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How to Buy Property in Toronto

Feb 20, 2017 by Paul

Paul Johnston is interviewed by Mansion Global on luxury home buying in Toronto

How to Buy Property in Toronto

There’s no foreign buyers’ tax, but there are other taxes to consider

Toronto, a diverse and cosmopolitan city, is popular with buyers from all over the world.

“Toronto is Canada’s largest city, with a well-deserved reputation for a high quality of living, low crime, generally favorable weather, vibrant arts and cultural institutions and a multitude of ethnically-diverse neighborhoods,” said Paul Johnston, a Toronto broker with Right at Home Realty.

“Toronto is known as the most multilingual and multicultural city [in Canada],” said Jim Burtnick, of the Torontoism team of Sotheby’s International Realty. “There are six Chinatowns and everybody and anybody coming here will feel pretty absorbed into the community.”

The city has many perks to offer an international audience, according to Mr. Burnick.

“A lot of people are coming here for the stability of the banking system and for the education,” he said. “Luxury real estate is taking off here and international high-net-worth individuals have it on their radar as a safe, stable, welcoming country in a world that is much more volatile.”

International interest in Canada as a whole is so high that the country’s other major international city, Vancouver, cracked down on foreign buyers by imposing a 15% tax on them last year. But regulations like that don’t seem to be coming in Toronto, and the rules in Vancouver only seem to have strengthened the eastern city’s market, with buyers choosing Toronto instead, Mr. Burtnick said.

Here’s How to Buy

Mr. Burtnick describes the process of a foreigner buying in Toronto as being “pretty straightforward.”

“You don’t have to be a citizen here but you have to have your money here, and it is easily transferable in today’s global economy,” Mr. Burtnick said. Funds should be available in North America for when you are ready to make a purchase. (Note: Many Canadian banks have branches in the U.S.)

Once you choose a home, you can expect to pay a 10% deposit. Deposits are generally staggered, usually over the course of 18 to 24 months (for example 5% on signing a deal, 5% in 60 days, 5% in 180 days, 5% in 365 days, and so on), Mr. Burtnick said. “These deposits are held “in trust” and are guaranteed 100% refundable should a project not proceed,“ he said.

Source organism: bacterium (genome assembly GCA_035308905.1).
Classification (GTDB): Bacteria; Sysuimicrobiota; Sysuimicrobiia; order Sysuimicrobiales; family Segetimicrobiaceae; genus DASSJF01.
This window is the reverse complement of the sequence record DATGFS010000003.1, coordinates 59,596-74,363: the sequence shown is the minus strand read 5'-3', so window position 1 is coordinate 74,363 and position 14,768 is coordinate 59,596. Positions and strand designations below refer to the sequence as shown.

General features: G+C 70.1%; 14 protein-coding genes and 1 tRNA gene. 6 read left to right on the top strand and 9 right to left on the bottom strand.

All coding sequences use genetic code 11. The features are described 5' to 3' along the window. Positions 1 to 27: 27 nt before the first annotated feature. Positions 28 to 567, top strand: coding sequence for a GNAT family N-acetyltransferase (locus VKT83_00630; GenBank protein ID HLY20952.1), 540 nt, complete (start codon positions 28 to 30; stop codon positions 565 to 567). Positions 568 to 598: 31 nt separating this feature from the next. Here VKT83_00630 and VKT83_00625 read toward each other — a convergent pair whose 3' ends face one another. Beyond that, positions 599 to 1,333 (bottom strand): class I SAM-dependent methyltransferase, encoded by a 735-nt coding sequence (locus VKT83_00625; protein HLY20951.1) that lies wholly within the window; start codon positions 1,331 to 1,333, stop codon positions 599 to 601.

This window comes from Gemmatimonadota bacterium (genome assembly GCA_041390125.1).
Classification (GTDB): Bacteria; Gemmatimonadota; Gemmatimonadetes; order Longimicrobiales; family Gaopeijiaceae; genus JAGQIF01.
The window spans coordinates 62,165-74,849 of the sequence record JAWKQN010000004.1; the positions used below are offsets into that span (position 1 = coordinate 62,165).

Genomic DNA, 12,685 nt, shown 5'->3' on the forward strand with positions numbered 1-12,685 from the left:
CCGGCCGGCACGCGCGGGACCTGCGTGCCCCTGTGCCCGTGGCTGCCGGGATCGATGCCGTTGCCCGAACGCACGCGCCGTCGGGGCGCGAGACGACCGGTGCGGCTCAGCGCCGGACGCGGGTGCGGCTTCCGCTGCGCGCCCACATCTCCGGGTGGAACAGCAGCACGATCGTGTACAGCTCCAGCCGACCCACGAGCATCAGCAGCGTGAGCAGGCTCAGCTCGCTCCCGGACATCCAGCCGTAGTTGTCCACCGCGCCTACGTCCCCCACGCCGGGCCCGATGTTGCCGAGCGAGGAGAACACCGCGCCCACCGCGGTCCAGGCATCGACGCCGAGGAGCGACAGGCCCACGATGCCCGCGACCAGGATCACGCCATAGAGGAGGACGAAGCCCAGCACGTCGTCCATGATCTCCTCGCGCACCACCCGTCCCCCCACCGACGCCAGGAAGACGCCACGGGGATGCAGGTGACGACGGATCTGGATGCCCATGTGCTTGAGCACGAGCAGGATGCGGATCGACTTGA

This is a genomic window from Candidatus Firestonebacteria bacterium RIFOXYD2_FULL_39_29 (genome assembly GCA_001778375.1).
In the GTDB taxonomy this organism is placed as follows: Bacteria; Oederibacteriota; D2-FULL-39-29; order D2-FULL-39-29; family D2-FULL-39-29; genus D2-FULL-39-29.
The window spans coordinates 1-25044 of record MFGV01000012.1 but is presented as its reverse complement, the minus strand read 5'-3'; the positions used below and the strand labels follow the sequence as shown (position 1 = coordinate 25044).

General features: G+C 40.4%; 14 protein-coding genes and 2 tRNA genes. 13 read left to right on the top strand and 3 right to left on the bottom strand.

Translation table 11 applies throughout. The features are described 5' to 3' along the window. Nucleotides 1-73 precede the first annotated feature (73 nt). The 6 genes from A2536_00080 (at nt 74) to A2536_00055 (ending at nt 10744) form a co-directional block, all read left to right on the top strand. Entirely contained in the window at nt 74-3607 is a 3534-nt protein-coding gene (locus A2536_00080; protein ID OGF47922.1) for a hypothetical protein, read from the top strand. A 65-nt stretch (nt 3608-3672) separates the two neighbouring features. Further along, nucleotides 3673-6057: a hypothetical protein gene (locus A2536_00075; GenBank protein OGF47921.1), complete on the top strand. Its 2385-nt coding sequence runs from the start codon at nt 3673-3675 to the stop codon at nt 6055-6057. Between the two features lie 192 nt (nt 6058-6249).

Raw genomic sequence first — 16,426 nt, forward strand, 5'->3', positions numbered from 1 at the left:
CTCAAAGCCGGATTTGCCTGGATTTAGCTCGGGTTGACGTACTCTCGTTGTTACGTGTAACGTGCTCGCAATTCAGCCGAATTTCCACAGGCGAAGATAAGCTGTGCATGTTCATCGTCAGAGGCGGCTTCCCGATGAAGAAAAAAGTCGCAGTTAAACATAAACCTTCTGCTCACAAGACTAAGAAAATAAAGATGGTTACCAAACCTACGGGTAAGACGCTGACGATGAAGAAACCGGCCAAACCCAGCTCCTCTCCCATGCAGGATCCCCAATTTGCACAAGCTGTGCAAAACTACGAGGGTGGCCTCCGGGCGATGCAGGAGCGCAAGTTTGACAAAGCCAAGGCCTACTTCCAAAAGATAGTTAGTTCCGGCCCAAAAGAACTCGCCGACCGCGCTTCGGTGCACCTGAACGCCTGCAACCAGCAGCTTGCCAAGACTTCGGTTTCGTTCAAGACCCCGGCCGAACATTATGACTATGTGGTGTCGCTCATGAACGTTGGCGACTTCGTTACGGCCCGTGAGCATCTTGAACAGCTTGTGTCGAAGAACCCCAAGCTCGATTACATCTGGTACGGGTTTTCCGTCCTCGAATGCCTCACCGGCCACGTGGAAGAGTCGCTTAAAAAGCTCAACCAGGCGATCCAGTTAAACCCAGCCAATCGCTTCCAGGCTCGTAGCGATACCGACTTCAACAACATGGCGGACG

If you need financing, make sure you are already pre-approved by a bank that has branch locations in Canada. “For properties valued at over $1 million Canadian dollars, domestic purchasers are required to have at least 20% equity in the property,” said Mr. Johnston. “ A foreign purchaser will usually [need] 35% equity.”

He cautions that lenders are a bit more conservative in Canada. “Canadian banks have historically been much more cautious lenders than our American counterparts, and the federal government has maintained oversight and instituted minimum lending standards to reduce the risk of correction across Canada,” Mr. Johnston said.

Tax Talk

Although there is no foreign buyers’ tax, be prepared to pay other taxes, such as the land transfer tax, which ranges depending on the purchase price.

“Land transfer tax is punishing, as in Toronto we are taxed twice: provincially and municipally,” Mr. Johnston said.

In Toronto, the tax is paid to the city and to the province of Ontario, on closing. The Toronto Real Estate Board provides a calculator for assessing your land transfer tax.

More: Experts Share Answers and Advice for Reader’s Pressing Tax Questions

There is also a 1% annual tax based on 1% of the value of the property. If you are selling, there is a withholding tax paid on closing, according to Mr. Burtnick

If you are planning on renting your property out, there is a withholding tax on rental earnings. “That withholding is generally 25%, although it can be minimized or recouped depending on an individual’s specific tax position,” said Mr. Johnston.

Parting Advice

Mr. Burtnick stressed that unlike other countries, like England, where buyers are often leasing the land from the government, in Canada, “you own your property outright.” The agreement of purchase is a binding contract.

Both brokers stress the importance of working with a professional. “As with any transaction, surrounding yourself with the right team is essential when buying real estate in Toronto,” said Mr. Johnston. “In addition to tax advice, the expertise of a qualified real estate lawyer is very important, and engaging the services of an agent who is actively engaged in the market—and the type of property you are seeking out —will put you ahead of the game.”

by Mansion Global

See the full article at http://www.mansionglobal.com/articles/54162-how-to-buy-property-in-toronto